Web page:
This post is based on reactions I received to being happy that President Obama revealed that helping the poor was a manifestation of his faith. Here's the AZ Central article.
First ground rules, I accept that there is an American value to separate church and state. And, I believe that this value is not limited to the strict legal confines of the First Amendment's Establishment Clause. In other words, there are steps that a person can take that would violate our national value in keeping religion separate from governing that do not necessarily give rise to a judicial cause of action under the First Amendment.
Second, just to be clear, there is no Christian value that parallels this. Liberal Christians sometimes like take the Give unto Caesar passage as Jesus advocating that faith is separate from government. Not so. If you read the passage you will realize the Jesus uses to quote as an indirect way of saying that we, who bear the image of God, should be given to God; thus, dodging the trap set by his detractor.
So, let's imagine that I am a liberal Christian who is a member of my city council. It would be wrong for me to use my governmental power to promote my church. I should not use council meetings as a forum to encourage people to attend my church. I should not push for city contracts with church members, or members of similarly aligned churches. It would also be wrong for me to use my church affiliation to gain more political power. So, I should not say vote for me because I'm a real Christian. Nor should my pastor encourage people from the church to vote for me.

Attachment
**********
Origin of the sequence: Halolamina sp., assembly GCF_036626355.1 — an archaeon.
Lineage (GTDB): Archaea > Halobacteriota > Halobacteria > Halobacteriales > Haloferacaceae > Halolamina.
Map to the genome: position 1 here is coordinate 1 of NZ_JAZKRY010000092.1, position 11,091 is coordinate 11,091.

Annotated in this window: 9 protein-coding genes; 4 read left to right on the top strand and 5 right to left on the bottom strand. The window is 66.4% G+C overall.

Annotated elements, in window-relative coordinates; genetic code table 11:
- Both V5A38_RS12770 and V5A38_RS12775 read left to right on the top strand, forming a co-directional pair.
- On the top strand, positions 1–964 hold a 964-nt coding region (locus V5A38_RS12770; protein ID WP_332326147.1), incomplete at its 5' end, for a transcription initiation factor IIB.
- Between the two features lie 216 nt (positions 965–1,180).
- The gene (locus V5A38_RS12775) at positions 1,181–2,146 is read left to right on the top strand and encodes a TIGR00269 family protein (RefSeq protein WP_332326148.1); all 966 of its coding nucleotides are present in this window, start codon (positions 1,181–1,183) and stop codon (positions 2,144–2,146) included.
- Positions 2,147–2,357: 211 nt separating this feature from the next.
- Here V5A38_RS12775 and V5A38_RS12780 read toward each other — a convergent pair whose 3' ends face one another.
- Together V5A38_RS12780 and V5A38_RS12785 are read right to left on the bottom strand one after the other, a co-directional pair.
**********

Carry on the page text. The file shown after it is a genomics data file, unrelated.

By contrast, it is entirely appropriate for my faith to influence the decisions that I make as city council member. Indeed, it would be impossible for it to be otherwise. As a Christian, I believe that all people are a creation of God, thus I believe in equality. I believe that our salvation is based on how we care for the poor. Thus, I want to ensure there is a social safety net. Likewise, if my faith is going to be worth anything, it needs to address how we live which necessarily includes so-called political issues.
The result is that I can become frustrated by the conduct of people if (1) they misuse their official power to promote their faith, or (2) if their faith properly influences the way they conduct themselves in office, but I find their faith inspired values to be repulsive.
Examples of (1) include printing "In God We Trust" on our money, having a national day of prayer, holding a giant campaign event about prayer, or pastors supporting specific candidates from the pulpit. Examples of (2) include opposing requirements that pharmacists fill birth control prescriptions and opposing gay rights. I actually think (2) is more of a problem in recent politics.
One that sits on the edge for me is teaching creationism. On the one hand, it promotes the creationist's religious views, based on themes similar to those presented in some parts of the Bible. On the other hand, it is an expression of their world view--which is appropriate--but it just happens that their world view is a nonsensical perversion of the faith. Maybe it is wrong on both principles.
Does this distinction work?